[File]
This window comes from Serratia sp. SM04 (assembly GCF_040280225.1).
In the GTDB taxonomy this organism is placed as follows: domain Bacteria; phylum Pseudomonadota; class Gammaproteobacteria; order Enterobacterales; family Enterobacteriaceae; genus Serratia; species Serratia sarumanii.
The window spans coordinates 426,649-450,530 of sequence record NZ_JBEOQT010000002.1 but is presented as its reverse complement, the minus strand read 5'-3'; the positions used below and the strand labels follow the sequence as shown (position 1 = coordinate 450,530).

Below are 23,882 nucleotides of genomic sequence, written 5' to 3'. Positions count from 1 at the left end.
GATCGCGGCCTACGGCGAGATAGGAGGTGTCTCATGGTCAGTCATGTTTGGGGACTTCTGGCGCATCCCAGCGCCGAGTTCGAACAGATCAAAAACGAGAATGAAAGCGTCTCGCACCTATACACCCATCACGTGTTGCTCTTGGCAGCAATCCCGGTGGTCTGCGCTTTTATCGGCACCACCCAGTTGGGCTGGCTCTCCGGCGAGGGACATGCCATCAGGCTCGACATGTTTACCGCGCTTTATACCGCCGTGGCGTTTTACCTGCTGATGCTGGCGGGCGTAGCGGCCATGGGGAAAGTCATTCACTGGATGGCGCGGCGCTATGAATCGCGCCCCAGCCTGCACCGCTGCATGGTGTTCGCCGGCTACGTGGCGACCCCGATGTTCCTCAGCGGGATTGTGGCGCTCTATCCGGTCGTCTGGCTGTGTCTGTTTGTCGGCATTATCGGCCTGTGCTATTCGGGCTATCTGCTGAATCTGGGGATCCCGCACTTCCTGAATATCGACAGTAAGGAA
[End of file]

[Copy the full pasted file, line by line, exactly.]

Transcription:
This window comes from Serratia sp. SM04 (assembly GCF_040280225.1).
In the GTDB taxonomy this organism is placed as follows: domain Bacteria; phylum Pseudomonadota; class Gammaproteobacteria; order Enterobacterales; family Enterobacteriaceae; genus Serratia; species Serratia sarumanii.
The window spans coordinates 426,649-450,530 of sequence record NZ_JBEOQT010000002.1 but is presented as its reverse complement, the minus strand read 5'-3'; the positions used below and the strand labels follow the sequence as shown (position 1 = coordinate 450,530).

Below are 23,882 nucleotides of genomic sequence, written 5' to 3'. Positions count from 1 at the left end.
GATCGCGGCCTACGGCGAGATAGGAGGTGTCTCATGGTCAGTCATGTTTGGGGACTTCTGGCGCATCCCAGCGCCGAGTTCGAACAGATCAAAAACGAGAATGAAAGCGTCTCGCACCTATACACCCATCACGTGTTGCTCTTGGCAGCAATCCCGGTGGTCTGCGCTTTTATCGGCACCACCCAGTTGGGCTGGCTCTCCGGCGAGGGACATGCCATCAGGCTCGACATGTTTACCGCGCTTTATACCGCCGTGGCGTTTTACCTGCTGATGCTGGCGGGCGTAGCGGCCATGGGGAAAGTCATTCACTGGATGGCGCGGCGCTATGAATCGCGCCCCAGCCTGCACCGCTGCATGGTGTTCGCCGGCTACGTGGCGACCCCGATGTTCCTCAGCGGGATTGTGGCGCTCTATCCGGTCGTCTGGCTGTGTCTGTTTGTCGGCATTATCGGCCTGTGCTATTCGGGCTATCTGCTGAATCTGGGGATCCCGCACTTCCTGAATATCGACAGTAAGGAA